The New York Times CABARET REVIEW
'Almost Like Being in Love'
Danny's Skylight Room
Life for an Overlooked Career
By STEPHEN HOLDEN
Friday, December 10, 2004
Hardly anyone remembers "Dance a Little Closer," the 1983 Charles Strouse-Alan J. Lerner musical, which opened and closed on Broadway in one night. But that ill-fated show produced a brilliant nugget, "There's Always One You Can't Forget," which has gained a tentative foothold in the skimpy catalog of modern Broadway standards. This rueful ballad about pinning your lost hopes on a missed romantic opportunity distills the secret regret tucked in the back of most people's hearts. It may be the most poignant if-only ballad ever written for the stage.
That song is one of many revelatory moments in Barbara Brussell's anthology of Lerner's surprisingly overlooked career, "My Fair Lady" notwithstanding. "Almost Like Being in Love: The Lyrics of Alan Jay Lerner," which plays at Danny's Skylight Room on Wednesday evenings through Dec. 29 (it will probably be extended) is a 100-minute cabaret show seeking a larger space and a two-act format.
It ought to establish Ms. Brussell as a singer and storyteller ready to join the dozen or so performers on cabaret's top rung.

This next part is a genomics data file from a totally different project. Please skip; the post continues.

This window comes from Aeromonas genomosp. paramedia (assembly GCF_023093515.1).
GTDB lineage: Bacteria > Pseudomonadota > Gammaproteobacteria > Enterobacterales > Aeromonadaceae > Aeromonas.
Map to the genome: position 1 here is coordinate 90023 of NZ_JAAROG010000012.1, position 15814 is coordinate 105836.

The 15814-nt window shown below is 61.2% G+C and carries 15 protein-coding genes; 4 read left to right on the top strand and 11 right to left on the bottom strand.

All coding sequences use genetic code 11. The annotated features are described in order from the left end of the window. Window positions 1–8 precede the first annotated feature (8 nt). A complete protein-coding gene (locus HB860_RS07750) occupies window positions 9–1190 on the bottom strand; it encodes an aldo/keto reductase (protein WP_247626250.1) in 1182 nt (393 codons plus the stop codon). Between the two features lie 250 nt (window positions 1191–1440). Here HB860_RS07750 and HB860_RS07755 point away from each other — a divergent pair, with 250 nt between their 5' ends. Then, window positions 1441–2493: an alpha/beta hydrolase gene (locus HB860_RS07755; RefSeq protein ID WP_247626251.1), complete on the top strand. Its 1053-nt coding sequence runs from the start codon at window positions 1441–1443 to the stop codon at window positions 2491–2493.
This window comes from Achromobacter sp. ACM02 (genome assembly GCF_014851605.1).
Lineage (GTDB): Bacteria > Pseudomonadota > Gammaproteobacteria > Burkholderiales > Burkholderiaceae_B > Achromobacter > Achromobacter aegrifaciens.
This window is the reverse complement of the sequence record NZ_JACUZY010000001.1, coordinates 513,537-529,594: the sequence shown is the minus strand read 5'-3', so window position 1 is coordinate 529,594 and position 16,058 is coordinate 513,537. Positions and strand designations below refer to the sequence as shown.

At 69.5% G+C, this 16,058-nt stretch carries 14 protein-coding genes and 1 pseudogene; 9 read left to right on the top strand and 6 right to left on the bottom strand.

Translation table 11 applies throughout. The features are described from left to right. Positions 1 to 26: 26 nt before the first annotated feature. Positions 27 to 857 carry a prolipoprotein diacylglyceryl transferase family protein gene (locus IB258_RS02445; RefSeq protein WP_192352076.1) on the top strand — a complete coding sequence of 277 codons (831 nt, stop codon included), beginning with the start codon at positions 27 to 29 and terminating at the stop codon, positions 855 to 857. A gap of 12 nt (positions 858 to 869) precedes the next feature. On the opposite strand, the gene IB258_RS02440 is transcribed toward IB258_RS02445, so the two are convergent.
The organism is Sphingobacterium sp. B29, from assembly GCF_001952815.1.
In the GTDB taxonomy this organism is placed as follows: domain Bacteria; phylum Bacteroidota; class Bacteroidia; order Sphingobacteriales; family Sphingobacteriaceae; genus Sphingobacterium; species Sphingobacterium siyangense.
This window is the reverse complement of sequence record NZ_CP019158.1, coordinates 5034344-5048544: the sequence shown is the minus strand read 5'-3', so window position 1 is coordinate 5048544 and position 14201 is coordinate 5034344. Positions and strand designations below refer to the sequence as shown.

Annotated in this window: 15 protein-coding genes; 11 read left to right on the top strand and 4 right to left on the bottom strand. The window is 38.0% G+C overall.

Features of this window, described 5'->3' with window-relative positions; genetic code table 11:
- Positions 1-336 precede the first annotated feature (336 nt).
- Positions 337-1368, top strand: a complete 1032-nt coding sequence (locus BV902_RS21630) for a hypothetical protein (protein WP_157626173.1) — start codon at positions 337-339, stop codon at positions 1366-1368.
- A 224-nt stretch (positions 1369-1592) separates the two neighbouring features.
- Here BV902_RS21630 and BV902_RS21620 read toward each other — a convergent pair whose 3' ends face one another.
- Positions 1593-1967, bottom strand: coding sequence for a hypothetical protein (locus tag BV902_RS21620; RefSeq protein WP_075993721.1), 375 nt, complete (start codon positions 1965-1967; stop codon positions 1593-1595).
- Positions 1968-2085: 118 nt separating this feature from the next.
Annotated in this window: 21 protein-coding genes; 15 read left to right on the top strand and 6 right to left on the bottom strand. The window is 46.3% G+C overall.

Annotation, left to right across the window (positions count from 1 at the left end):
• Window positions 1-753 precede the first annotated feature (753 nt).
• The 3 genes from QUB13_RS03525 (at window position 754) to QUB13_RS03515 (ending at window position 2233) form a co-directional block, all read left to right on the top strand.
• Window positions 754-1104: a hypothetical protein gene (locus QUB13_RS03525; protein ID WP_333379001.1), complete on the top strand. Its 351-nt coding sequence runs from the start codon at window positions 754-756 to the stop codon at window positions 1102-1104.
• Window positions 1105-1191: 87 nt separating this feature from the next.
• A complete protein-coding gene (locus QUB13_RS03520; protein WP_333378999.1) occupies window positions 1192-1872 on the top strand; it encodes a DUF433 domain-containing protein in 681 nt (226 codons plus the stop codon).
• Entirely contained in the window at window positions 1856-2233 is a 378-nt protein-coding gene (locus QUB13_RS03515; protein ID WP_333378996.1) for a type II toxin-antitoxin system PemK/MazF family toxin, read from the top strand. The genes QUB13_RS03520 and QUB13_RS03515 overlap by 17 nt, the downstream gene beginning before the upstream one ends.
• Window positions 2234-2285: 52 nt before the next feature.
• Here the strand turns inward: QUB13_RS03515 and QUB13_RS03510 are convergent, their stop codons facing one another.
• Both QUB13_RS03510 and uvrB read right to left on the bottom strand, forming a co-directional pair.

Ms. Brussell conveys a flighty off-center charm and glamour that suggest Renée Zellweger as a late-50's torch singer. At the same time, she wields an intensely dramatic voice similar to Betty Buckley's at its middle and lower end.
Ms. Brussell's concept, borne out by her program, is that Lerner (who married eight times) was a lifelong romantic whose workaholism and perfectionism attested to the same obsessive quest for the ultimate. That perfectionism is evident in the wordplay of "Hymn to Him (Why Can't a Woman Be More Like a Man?"), whose complexity and wit match anything by Porter or Sondheim. Lerner drove himself half crazy trying to come up with a more accurate term than "crashing through the ceiling" (from "Thank Heaven for Little Girls"). People crash through floors, not ceilings, he worried out loud to his collaborator Frederick Loewe, who advised him to cool it.
As for his romanticism, "On a Clear Day You Can See Forever" says it all.
Singing that and other famous ballads, Ms. Brussell and her pianist, Tedd Firth, strip away layers of musical formality to unearth the feelings beneath the official trappings.